The Labour Party is in the process of choosing a new leader because members believed the party could not "win" the election with David Shearer as leader. The problem is under proportional representation the concept of a single party winning an election is virtually meaningless.
The candidates have since tried to clarify this issue by each saying that he is the one to defeat John Key's National-led Government. However, to defeat John Key, Labour doesn't necessarily need more than 30 per cent of the vote, let alone 40-something per cent.
To achieve a change of government, Labour needs the median voter to vote for a party that is unlikely to support the present Government. Thus, their electoral marketing should target the median voter.
Although politics does involve more than a left-right spectrum, nevertheless, in every MMP election so far we can place the various parties on such a spectrum. From left to right, the present Parliament is: Mana, Green, Labour, NZ First, Maori, United Future, National and Act.
In 1996, NZ First had the median MP. It was Labour in 1999, United Future in 2002, NZ First in 2005, National in 2008 and United Future in 2011.
Given that we elected a 121-member Parliament in 2011, the median MP on this spectrum is MP number 61. That representative is Peter Dunne, United Future's sole MP. This means that we have a centre-right government essentially because Mr Dunne has aligned, this time, with the parties to his right rather than those parties to his left.
It also means the result of the last election was very close, given that, if the Maori Party rather than United Future had occupied the strategic middle position, the Government could have been quite different.
To succeed in removing the present Government next year, it will probably be sufficient if NZ First can attain the median position at present occupied by United Future. Indeed a careful reading of the political environment before the deposing of Mr Shearer would be that New Zealand First did indeed occupy that median position. It still seems the most likely option, though possibly less likely as a result of recent events within Labour.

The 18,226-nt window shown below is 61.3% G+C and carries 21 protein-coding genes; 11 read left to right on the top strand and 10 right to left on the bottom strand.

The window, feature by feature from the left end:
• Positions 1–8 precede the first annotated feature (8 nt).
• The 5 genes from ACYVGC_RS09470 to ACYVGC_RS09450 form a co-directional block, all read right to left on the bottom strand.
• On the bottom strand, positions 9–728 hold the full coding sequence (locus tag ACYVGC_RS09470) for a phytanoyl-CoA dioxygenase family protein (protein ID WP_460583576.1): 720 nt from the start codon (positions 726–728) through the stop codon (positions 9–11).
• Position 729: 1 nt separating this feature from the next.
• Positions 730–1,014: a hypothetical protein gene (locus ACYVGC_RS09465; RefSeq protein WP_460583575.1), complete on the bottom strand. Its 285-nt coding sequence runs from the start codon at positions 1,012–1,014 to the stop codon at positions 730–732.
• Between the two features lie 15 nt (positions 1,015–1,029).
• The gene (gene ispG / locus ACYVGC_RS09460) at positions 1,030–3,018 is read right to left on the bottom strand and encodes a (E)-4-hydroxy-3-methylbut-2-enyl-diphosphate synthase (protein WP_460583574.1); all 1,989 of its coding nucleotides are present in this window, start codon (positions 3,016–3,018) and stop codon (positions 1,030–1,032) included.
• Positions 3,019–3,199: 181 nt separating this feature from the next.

My sense is that, while the Labour vote may increase with its new leader, the likelihood that National will win the critical median position has increased.
To a large extent, Labour has got itself into this position because its strategists may not have fully understood the polls. And let's face it, the change of leadership was poll-driven.
Polls taken in non-election years mainly reflect the preferences of entrenched voters. The really important information is the percentage of those who are undecided; either undecided about who to vote for, or undecided about whether they will vote.
At present, almost everyone who wishes for a continuation of the present Government will say that they will party-vote National. Indeed even electorate supporters of John Banks and Peter Dunne will almost all vote National.
Thus, in 2013 almost all the undecided vote is an anti-government vote. It's just that many people are undecided between Green and Labour, or between NZ First and Labour. The support for a change of government has most likely been understated by the way the poll results have been presented.
We see this before every election. As the undecided voters make up their minds, the smaller anti-government parties generally benefit. This effect is likely to be even more pronounced next year given that the small parties on the right look particularly bereft of support.
The Labour leader most likely to bring about a change of government is the leader who can raise doubt in the minds of centrist National voters. If such voters can be persuaded to vote for any of Labour, NZ First or Green, then we should get a Labour-led Government.
Which does Labour most want? To widen the gap between itself and the country's third-largest party? Or to form a government while having coalition partners that together are almost as big as itself?
My hunch is that many Labour activists would rather be a part of a larger Labour Party in opposition, than a smaller Labour Party in government. Indeed, that may be why David Shearer is no longer Labour Party leader.